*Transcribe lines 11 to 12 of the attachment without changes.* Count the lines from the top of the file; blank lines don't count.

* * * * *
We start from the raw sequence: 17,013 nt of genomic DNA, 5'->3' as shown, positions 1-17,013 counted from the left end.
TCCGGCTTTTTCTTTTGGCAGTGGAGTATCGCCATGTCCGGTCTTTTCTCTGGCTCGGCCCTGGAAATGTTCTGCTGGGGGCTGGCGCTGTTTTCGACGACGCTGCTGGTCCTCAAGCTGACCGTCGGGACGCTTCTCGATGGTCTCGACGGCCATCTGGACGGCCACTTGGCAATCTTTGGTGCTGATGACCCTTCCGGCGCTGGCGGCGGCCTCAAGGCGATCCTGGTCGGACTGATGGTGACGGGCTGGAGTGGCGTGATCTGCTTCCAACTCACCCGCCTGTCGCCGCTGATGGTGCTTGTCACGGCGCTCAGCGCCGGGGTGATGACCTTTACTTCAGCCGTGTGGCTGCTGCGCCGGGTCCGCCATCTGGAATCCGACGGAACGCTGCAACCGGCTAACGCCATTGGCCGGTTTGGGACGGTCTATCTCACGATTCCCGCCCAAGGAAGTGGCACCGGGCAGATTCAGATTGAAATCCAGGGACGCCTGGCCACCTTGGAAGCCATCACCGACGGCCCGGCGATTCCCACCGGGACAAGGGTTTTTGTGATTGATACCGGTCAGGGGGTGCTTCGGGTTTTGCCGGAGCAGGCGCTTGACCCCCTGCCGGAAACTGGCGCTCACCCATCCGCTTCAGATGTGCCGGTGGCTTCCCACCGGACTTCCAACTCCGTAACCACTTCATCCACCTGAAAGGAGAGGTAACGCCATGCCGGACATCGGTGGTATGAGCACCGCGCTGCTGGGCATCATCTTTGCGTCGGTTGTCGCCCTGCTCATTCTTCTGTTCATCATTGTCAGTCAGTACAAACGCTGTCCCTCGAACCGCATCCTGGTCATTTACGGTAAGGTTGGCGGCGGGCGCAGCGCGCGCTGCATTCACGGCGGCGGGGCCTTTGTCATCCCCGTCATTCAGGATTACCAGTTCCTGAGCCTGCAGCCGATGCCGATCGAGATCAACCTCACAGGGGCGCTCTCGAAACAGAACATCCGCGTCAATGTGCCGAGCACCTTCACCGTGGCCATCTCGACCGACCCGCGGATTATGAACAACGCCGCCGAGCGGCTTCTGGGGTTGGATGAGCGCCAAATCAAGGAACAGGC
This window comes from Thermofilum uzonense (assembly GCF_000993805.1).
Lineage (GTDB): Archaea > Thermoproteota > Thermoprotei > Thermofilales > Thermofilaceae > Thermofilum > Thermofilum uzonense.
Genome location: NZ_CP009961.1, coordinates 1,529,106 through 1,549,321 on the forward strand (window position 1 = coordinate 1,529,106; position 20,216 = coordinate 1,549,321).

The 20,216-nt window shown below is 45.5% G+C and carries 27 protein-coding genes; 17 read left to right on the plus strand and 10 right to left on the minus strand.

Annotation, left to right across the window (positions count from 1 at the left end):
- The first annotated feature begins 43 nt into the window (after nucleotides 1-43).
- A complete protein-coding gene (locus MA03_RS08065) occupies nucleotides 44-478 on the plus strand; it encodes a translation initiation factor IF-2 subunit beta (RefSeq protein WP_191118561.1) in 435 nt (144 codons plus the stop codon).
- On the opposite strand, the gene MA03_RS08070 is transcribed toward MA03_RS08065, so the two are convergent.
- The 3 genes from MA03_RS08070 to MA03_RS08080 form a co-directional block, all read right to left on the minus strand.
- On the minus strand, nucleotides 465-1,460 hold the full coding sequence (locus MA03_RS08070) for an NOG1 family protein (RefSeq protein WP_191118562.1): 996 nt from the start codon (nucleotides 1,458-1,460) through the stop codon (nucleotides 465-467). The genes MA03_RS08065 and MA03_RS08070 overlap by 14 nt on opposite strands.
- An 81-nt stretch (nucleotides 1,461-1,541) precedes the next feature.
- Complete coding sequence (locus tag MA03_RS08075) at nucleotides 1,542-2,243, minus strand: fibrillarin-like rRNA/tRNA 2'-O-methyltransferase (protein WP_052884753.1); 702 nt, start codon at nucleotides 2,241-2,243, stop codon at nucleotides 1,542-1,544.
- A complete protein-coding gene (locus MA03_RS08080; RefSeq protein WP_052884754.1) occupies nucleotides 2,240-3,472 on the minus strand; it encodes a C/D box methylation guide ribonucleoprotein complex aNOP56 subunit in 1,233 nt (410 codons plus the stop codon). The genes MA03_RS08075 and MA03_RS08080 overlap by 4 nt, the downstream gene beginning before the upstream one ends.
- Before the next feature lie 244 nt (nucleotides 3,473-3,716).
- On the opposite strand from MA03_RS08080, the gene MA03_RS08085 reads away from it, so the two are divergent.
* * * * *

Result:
- The 3 genes from MA03_RS08070 to MA03_RS08080 form a co-directional block, all read right to left on the minus strand.
- On the minus strand, nucleotides 465-1,460 hold the full coding sequence (locus MA03_RS08070) for an NOG1 family protein (RefSeq protein WP_191118562.1): 996 nt from the start codon (nucleotides 1,458-1,460) through the stop codon (nucleotides 465-467). The genes MA03_RS08065 and MA03_RS08070 overlap by 14 nt on opposite strands.